No such things as secrets in this town; they lasted about as long as a virgin backstage at a rock concert. “I did. I’m back now.”

“They welcome you back in?”

I wheeled down around the waterfront, past the corrugated roofs – past the tramp steamers lolling in the harbor swells. “Well, they didn’t waste any bullets on me.”

“What the hell’s that mean?”

“Means they didn’t take too kindly to my going off the reservation. I’m back, yeah. But it’s more like probation. They need to feel like they can trust me again.”

Joey nodded. “Who knows? You helping me with this might just make you look good enough again.”

“Maybe.” The tires splashed through a puddle. “You going to clue me in here or do I have to keep waiting for you to spill it?”

“Keep driving over toward Fort Channel. I’ll give you the information when we get there.”

Fort Channel was a thin strip of nowhere populated by a mass of warehouses slung next to weeds, old oil drums, and rusted car wrecks. The place reeked of low tide, seagull shit, and rotting corpses. Usually, rats. But two-legged bodies had been known to show up on occasion. Looked like we’d be adding to that tally tonight.

I wasn’t naïve enough to ignore the possibility that Joey was going to stick a couple of Teflon rounds into the back of my head. But I didn’t think he was. Still, a healthy dose of cynicism has kept me shambling around longer than most.

“Pull in over there.” Joey pointed at the narrow alley nestled between two of the larger warehouses. Ahead of me, a pile of broken toilets and sinks formed a pyramid of busted porcelain.

I slowed the car to a stop and then killed the engine. Joey was busy making sure he’d topped off his magazine. I watched his fingers work pushing rounds down. He smirked. “You’re going to like this.”

“I am?”

His eyes gleamed, catching the yellow sodium lights overhead. “Trust me.”

As if. I slid out of the car and patted the back of my right hip. The USP Compact I carried still hugged me tight.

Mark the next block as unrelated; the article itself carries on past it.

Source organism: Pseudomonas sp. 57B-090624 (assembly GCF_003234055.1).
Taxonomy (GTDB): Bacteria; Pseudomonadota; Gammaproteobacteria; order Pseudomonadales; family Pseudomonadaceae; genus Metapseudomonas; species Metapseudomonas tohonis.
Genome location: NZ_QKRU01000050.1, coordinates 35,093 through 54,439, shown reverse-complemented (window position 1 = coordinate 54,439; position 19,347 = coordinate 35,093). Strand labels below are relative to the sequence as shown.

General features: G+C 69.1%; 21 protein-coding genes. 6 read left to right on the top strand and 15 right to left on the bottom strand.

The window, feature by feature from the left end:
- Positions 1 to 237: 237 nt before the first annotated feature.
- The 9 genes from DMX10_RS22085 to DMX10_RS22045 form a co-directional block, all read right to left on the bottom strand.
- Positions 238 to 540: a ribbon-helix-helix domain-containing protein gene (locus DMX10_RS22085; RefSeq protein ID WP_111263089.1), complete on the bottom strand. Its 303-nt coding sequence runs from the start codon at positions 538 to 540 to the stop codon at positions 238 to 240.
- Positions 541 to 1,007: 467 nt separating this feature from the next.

Joey cleared the car and came around. “You recognize this place?”

“Should I?”

“One of Le Clerc’s.”

I frowned. The thought of doing something on my boss’ territory didn’t exactly sit well with me. I usually stayed well away when off doing his bidding. Killing someone here violated that whole “don’t shit where you eat” protocol.

Joey didn’t seem to mind, but then again, we weren’t getting ready to plug someone on Marchand’s turf. He could afford nonchalance.

We closed on the closest warehouse and Joey pointed out that there weren’t any cameras around. “Probably doesn’t think anyone will bother him down here.”


Joey just eyed me. “Dude, Le Clerc.”

“He’s the target?”

“Duh.” Joey shook his head and pointed at the door. “You go in first. He sees you, he’ll relax.”

I put a hand on his arm. “Wait – how exactly does this get me back into good standing with my him?”

Joey smiled. “I never said doing this would make you look good to them. But it will to my people. And you’ll need a home after this anyway. Nothing worse than an orphaned killer. You’d just wander around aimless. No sense of purpose. No one controlling you.”

He had a point, of course. And Le Clerc hadn’t exactly been kind when I’d returned. The idea of killing him didn’t make me feel all that awful.

“You ready?”

I nodded and moved ahead to the door. My stomach ached at the thought of Joey being behind me, but I had to trust the situation, not the man. If that got me killed, then so be it.

The door was a pre-fab number, hollow and metal, but suitable for barring entry to the place. I turned the knob and the door opened.

Inside, the place reeked of incense. Le Clerc always had some of that shit burning in braziers hung on chains off the framework. Given the usual aroma of Fort Channel, I couldn’t blame him. Even if incense made me want to puke.

I sensed Joey behind me, moving in the shadows. Maybe he expected Le Clerc to have a big welcoming party or tons of guards around him. Fact was, he didn’t need them. Unless it was for show.

Joey pointed around my shoulder. “Up there.”

I looked and saw the reflection of flames dancing on the walls on the second level. Le Clerc had a fire going. And I could hear something now as we approached.


I took the steps that brought us up and down the catwalk, I could see where Le Clerc had set himself up amid an altar and a blazing hearth. He was dressed the way he usually was in flowing deep burgundy robes and a brilliant yellow sash knotted in three places to denote his rank within his particular order. The glow of the fire made his ebony skin gleam.

He stopped chanting when he saw me. “Ken?”


“You’re early.”

I shrugged. “Traffic was light.”

Le Clerc nodded. “Who’s that with you?”

I stepped to the side and Joey came up from behind me, his pistol – a Smith & Wesson .40 – leveled at Le Clerc’s head. The shot was a good twenty feet away and in flickering firelight, but I figured Joey could plug him just fine.

“This is Joey.”

Le Clerc smiled. “So…this is him.”